Most common mental disorders in teenagers

February 19, 2017


Mental Disorders are medical

Associate Medical Director; Senior Pediatric Psychopharmacologist
Child Mind Institute

Anxiety and depression occur in both genders, but by the teenage years, girls are much more at risk than boys. Before puberty, the prevalence of mood disorders is about the same in boys and girls—3 to 5 percent. But by mid-adolescence girls are more than twice as likely to be diagnosed with a mood disorder as boys, with the prevalence at adult levels, 14 to 20 percent.

Why such a big disparity in mood disorders? We know from looking at brain scans that there are differences in the way girls and boys process emotional stimuli. Girls mature, in terms of their emotional recognition, faster than boys—and that sensitivity could make them more vulnerable to depression and anxiety.

It's plausible that that these gender differences around the time of puberty can be traced to evolutionary advantages: Girls may be wired to tune in earlier to emotional stimuli because it was advantageous for nurturing babies; for young men, given their roles as hunters and tribe protectors, emotional responsiveness might have been an important attribute not to have.

The argument that the differences in emotional sensitivity are hard-wired is underscored by the fact that even as women's lives have clearly changed—with many more women living professional, competitive, Type-A lives—the rate of depression hasn't dropped. Even the participation of far more girls in sports and other intense physical activities hasn't reduced the rate of depression, though physical activity is important to emotional wellbeing, and one effective way to help jumpstart recovery in someone who's depressed.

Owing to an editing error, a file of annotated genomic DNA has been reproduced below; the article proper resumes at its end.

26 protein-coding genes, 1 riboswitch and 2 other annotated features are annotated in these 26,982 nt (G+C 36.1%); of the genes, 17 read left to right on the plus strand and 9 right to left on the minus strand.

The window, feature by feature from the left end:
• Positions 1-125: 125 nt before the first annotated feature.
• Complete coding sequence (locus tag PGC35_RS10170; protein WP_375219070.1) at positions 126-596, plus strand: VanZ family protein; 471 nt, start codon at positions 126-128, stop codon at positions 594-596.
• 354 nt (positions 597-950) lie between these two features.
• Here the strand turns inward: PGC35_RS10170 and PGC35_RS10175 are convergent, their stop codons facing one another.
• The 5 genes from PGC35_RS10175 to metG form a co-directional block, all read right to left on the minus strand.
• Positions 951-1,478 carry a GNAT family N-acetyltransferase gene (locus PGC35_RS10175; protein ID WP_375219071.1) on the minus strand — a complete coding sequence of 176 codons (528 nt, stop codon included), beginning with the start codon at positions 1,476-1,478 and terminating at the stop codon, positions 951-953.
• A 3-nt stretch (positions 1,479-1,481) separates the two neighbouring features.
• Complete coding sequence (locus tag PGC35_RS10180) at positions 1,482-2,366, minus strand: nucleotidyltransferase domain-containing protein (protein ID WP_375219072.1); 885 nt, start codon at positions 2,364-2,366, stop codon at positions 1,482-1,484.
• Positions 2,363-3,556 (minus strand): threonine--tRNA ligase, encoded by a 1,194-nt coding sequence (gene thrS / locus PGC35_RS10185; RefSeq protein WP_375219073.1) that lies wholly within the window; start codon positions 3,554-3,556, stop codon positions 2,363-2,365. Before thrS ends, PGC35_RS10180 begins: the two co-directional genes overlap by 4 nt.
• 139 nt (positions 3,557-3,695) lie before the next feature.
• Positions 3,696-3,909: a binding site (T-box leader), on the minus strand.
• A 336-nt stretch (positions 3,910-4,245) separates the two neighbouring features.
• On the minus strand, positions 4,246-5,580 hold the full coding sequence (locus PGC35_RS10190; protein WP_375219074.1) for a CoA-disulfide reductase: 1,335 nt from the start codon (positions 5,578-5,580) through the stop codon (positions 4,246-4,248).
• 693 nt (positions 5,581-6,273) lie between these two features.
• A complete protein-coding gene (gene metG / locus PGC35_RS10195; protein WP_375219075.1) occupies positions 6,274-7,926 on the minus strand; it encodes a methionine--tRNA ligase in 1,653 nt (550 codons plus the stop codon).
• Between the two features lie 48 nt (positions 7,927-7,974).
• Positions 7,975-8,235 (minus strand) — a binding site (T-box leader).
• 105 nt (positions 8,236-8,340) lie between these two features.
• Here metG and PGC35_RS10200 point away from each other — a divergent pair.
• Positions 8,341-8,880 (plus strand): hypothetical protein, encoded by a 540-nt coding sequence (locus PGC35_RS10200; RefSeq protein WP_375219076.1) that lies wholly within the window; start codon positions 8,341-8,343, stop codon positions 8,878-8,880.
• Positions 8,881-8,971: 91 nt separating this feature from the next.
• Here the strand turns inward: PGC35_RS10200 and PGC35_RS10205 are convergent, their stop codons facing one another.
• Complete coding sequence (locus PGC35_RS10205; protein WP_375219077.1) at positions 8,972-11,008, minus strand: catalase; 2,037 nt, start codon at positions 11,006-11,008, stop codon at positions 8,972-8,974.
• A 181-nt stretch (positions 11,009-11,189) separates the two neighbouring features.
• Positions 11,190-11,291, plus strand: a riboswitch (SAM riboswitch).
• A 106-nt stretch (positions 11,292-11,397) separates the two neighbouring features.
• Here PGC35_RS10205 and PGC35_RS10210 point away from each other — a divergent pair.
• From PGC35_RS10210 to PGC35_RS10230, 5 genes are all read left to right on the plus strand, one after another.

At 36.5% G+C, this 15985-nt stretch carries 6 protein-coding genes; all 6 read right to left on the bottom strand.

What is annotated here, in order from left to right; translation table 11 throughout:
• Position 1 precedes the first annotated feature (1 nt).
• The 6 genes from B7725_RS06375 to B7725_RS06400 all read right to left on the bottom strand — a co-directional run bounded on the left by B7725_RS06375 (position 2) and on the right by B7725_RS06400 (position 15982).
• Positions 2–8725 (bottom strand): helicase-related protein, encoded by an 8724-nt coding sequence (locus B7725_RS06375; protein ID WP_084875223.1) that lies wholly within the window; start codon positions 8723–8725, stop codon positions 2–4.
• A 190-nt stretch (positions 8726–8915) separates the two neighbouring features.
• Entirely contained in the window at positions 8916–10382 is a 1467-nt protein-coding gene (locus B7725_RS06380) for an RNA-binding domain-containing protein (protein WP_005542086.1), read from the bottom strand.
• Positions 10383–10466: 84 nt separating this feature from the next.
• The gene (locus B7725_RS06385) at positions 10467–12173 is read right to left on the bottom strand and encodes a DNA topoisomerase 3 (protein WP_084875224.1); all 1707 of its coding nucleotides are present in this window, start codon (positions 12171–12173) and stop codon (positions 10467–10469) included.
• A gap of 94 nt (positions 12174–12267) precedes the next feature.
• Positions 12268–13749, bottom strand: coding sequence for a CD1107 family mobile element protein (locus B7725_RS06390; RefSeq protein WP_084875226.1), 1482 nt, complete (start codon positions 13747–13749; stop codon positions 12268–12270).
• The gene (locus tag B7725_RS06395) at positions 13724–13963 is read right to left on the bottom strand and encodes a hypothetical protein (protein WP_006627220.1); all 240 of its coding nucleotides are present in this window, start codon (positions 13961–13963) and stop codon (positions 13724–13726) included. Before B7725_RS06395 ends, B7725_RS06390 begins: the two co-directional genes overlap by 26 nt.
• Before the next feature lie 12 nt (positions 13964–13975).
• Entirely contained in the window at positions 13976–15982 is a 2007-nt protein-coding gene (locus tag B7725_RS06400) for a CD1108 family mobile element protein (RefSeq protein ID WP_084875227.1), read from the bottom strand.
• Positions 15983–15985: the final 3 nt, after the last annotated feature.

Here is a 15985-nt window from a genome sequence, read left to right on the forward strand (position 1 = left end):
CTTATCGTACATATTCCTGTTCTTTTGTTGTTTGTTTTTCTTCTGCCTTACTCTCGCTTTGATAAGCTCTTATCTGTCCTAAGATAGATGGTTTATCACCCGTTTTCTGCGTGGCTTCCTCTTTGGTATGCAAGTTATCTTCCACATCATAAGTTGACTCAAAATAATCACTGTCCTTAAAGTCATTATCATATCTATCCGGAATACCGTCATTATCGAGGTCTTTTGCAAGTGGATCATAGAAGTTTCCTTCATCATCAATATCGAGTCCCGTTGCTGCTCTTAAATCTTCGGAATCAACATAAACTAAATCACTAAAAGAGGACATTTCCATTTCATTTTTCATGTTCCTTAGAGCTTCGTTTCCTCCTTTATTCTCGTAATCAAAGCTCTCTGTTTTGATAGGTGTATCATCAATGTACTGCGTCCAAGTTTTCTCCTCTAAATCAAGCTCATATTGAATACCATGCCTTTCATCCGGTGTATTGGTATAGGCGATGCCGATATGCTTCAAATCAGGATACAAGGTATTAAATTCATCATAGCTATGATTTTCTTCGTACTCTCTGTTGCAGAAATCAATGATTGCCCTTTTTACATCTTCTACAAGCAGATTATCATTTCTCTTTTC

Symptoms of depression in teenagers

In adolescent depression, the thing people tend to notice first is withdrawal, or when the teenager stops doing things she usually likes to do. There might be other changes in her mood, including sadness or irritability. Or in her behavior, including, appetite, energy level, sleep patterns and academic performance. If several of these symptoms are present, be vigilant about the possibility of depression.

This is especially important because by the time family members and other people around a teenager note her lack of interest in most things, or what we call anhedonia, she's usually been depressed for some time. Depression is an internalizing disorder, i.e. one that disturbs a patient's emotional life, rather than an externalizing one, which manifests in the form of disruptive or problematic behavior. As such, it takes a while not only for others to recognize it, but often for the patient herself to realize that her thinking, and emotional responses, are disturbed.

Note that there are actually two kinds of depression. In major depressive disorder—the most familiar form of depression—the cluster of symptoms that define depression occur in what may be severe episodes that tend to last from seven to nine months. But there is also another form of depression called dysthymic disorder, in which the symptoms are milder, but they last longer, measured in years. So while the experience of dysthymia may be less debilitating for the child at any given moment, the risk is that there is more accrued damage, more time in which the child is kept out of the healthy development process.

Symptoms of anxiety

Anxiety is a normal adaptive system that lets the body know when it's in danger. But anxiety becomes a problem when it's out of proportion to the situation, and interferes with a person's ability to function. An overly anxious teen might withdraw from activities because she's too scared or anxious, and her anxiety doesn't go away with reassurance.

A teenager who has been anxious since childhood may have a lifestyle built around her anxieties: the activities and environments she chooses and those she rules out, the friends she is comfortable with, the expectations and limitations she has trained her family, friends, and teachers to accept. That's why it's more challenging to treat anxiety the longer a child has lived with it, and developed unhealthy coping mechanisms to manage it.

Why early intervention is critical

When a child is depressed or anxious, her suffering isn't the only reason it's important to get help.

In addition to the disorders themselves, there are add-on effects that may cause lifelong issues. With depression comes low energy and poor concentration, two factors that are likely to have a significant impact on social and academic functioning. Anxiety, and the withdrawal that may accompany it, is likewise a detriment to social and academic progress.

Source: www.childmind.org

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